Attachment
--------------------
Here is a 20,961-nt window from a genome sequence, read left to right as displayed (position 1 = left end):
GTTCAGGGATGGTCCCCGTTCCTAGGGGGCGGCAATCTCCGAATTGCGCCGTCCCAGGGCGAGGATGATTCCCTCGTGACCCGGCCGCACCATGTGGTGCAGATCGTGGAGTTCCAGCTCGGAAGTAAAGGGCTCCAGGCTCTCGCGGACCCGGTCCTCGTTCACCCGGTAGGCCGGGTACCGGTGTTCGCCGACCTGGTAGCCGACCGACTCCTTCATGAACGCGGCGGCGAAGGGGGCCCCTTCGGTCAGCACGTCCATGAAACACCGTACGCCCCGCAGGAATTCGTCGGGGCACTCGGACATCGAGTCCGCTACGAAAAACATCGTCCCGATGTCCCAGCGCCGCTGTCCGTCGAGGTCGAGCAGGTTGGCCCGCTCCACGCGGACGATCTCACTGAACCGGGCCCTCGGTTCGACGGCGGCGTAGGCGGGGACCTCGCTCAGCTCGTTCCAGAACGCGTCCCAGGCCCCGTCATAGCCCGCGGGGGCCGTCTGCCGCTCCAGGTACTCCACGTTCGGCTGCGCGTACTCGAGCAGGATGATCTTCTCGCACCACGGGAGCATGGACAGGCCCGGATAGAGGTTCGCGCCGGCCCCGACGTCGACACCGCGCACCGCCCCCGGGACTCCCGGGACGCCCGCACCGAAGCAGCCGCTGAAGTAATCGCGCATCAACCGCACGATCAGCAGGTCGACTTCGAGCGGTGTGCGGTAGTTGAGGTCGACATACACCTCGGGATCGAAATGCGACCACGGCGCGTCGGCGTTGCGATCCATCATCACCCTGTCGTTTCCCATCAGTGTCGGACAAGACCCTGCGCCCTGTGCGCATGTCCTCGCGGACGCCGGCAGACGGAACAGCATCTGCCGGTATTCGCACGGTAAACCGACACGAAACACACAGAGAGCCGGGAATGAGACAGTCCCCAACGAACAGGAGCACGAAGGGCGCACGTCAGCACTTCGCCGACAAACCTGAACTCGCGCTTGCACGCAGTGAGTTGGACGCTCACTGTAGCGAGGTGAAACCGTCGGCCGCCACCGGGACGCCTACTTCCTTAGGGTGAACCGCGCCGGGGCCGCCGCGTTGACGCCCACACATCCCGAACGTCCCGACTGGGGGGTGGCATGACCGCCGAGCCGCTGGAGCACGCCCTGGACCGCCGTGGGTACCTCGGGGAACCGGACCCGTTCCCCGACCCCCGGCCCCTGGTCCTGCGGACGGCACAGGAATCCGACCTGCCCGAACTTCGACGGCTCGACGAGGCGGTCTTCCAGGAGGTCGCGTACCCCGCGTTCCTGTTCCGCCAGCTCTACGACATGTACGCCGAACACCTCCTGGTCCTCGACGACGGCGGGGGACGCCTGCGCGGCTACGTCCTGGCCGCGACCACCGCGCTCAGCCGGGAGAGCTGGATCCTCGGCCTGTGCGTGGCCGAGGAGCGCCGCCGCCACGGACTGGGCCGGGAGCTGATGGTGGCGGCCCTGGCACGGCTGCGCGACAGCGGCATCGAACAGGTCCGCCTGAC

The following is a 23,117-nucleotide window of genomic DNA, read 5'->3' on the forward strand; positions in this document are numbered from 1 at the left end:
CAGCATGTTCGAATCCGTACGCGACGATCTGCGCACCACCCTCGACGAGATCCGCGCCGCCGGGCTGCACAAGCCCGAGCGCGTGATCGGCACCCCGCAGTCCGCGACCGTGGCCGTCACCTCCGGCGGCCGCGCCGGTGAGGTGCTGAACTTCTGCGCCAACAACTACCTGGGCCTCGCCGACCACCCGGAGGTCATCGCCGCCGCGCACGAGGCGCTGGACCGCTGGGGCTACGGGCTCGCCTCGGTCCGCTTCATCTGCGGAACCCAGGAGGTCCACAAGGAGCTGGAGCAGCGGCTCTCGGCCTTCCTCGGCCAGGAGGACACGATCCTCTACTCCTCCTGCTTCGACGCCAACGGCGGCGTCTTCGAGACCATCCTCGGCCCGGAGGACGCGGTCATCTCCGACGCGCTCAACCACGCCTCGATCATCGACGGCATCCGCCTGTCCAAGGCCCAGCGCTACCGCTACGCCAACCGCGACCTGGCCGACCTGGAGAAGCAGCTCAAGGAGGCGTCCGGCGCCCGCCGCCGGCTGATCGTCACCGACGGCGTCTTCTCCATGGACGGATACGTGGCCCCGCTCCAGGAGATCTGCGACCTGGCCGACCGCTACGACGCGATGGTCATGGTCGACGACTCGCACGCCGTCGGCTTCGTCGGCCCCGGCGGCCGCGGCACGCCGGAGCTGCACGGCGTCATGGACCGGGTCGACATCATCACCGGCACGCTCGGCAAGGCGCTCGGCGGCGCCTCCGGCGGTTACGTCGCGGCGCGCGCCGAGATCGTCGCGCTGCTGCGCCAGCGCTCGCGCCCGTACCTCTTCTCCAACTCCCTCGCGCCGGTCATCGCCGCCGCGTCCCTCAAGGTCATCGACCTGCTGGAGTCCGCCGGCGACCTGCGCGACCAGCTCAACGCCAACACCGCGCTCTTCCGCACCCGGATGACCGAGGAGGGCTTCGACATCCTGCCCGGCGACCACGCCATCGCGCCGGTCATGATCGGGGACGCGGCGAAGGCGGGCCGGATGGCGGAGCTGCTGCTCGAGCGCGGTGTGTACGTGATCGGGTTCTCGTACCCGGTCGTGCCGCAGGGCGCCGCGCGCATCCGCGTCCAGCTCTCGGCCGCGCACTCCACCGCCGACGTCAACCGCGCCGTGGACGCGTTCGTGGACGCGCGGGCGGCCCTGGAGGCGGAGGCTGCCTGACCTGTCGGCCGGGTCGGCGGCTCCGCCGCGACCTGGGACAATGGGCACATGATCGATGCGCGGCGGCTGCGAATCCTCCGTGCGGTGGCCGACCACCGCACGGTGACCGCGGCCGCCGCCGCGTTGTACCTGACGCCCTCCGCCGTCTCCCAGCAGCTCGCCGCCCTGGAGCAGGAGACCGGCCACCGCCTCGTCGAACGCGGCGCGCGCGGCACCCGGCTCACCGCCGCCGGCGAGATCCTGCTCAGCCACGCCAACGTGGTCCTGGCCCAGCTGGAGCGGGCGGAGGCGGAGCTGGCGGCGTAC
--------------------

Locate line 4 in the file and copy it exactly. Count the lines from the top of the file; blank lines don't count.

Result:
CAGCATGTTCGAATCCGTACGCGACGATCTGCGCACCACCCTCGACGAGATCCGCGCCGCCGGGCTGCACAAGCCCGAGCGCGTGATCGGCACCCCGCAGTCCGCGACCGTGGCCGTCACCTCCGGCGGCCGCGCCGGTGAGGTGCTGAACTTCTGCGCCAACAACTACCTGGGCCTCGCCGACCACCCGGAGGTCATCGCCGCCGCGCACGAGGCGCTGGACCGCTGGGGCTACGGGCTCGCCTCGGTCCGCTTCATCTGCGGAACCCAGGAGGTCCACAAGGAGCTGGAGCAGCGGCTCTCGGCCTTCCTCGGCCAGGAGGACACGATCCTCTACTCCTCCTGCTTCGACGCCAACGGCGGCGTCTTCGAGACCATCCTCGGCCCGGAGGACGCGGTCATCTCCGACGCGCTCAACCACGCCTCGATCATCGACGGCATCCGCCTGTCCAAGGCCCAGCGCTACCGCTACGCCAACCGCGACCTGGCCGACCTGGAGAAGCAGCTCAAGGAGGCGTCCGGCGCCCGCCGCCGGCTGATCGTCACCGACGGCGTCTTCTCCATGGACGGATACGTGGCCCCGCTCCAGGAGATCTGCGACCTGGCCGACCGCTACGACGCGATGGTCATGGTCGACGACTCGCACGCCGTCGGCTTCGTCGGCCCCGGCGGCCGCGGCACGCCGGAGCTGCACGGCGTCATGGACCGGGTCGACATCATCACCGGCACGCTCGGCAAGGCGCTCGGCGGCGCCTCCGGCGGTTACGTCGCGGCGCGCGCCGAGATCGTCGCGCTGCTGCGCCAGCGCTCGCGCCCGTACCTCTTCTCCAACTCCCTCGCGCCGGTCATCGCCGCCGCGTCCCTCAAGGTCATCGACCTGCTGGAGTCCGCCGGCGACCTGCGCGACCAGCTCAACGCCAACACCGCGCTCTTCCGCACCCGGATGACCGAGGAGGGCTTCGACATCCTGCCCGGCGACCACGCCATCGCGCCGGTCATGATCGGGGACGCGGCGAAGGCGGGCCGGATGGCGGAGCTGCTGCTCGAGCGCGGTGTGTACGTGATCGGGTTCTCGTACCCGGTCGTGCCGCAGGGCGCCGCGCGCATCCGCGTCCAGCTCTCGGCCGCGCACTCCACCGCCGACGTCAACCGCGCCGTGGACGCGTTCGTGGACGCGCGGGCGGCCCTGGAGGCGGAGGCTGCCTGACCTGTCGGCCGGGTCGGCGGCTCCGCCGCGACCTGGGACAATGGGCACATGATCGATGCGCGGCGGCTGCGAATCCTCCGTGCGGTGGCCGACCACCGCACGGTGACCGCGGCCGCCGCCGCGTTGTACCTGACGCCCTCCGCCGTCTCCCAGCAGCTCGCCGCCCTGGAGCAGGAGACCGGCCACCGCCTCGTCGAACGCGGCGCGCGCGGCACCCGGCTCACCGCCGCCGGCGAGATCCTGCTCAGCCACGCCAACGTGGTCCTGGCCCAGCTGGAGCGGGCGGAGGCGGAGCTGGCGGCGTAC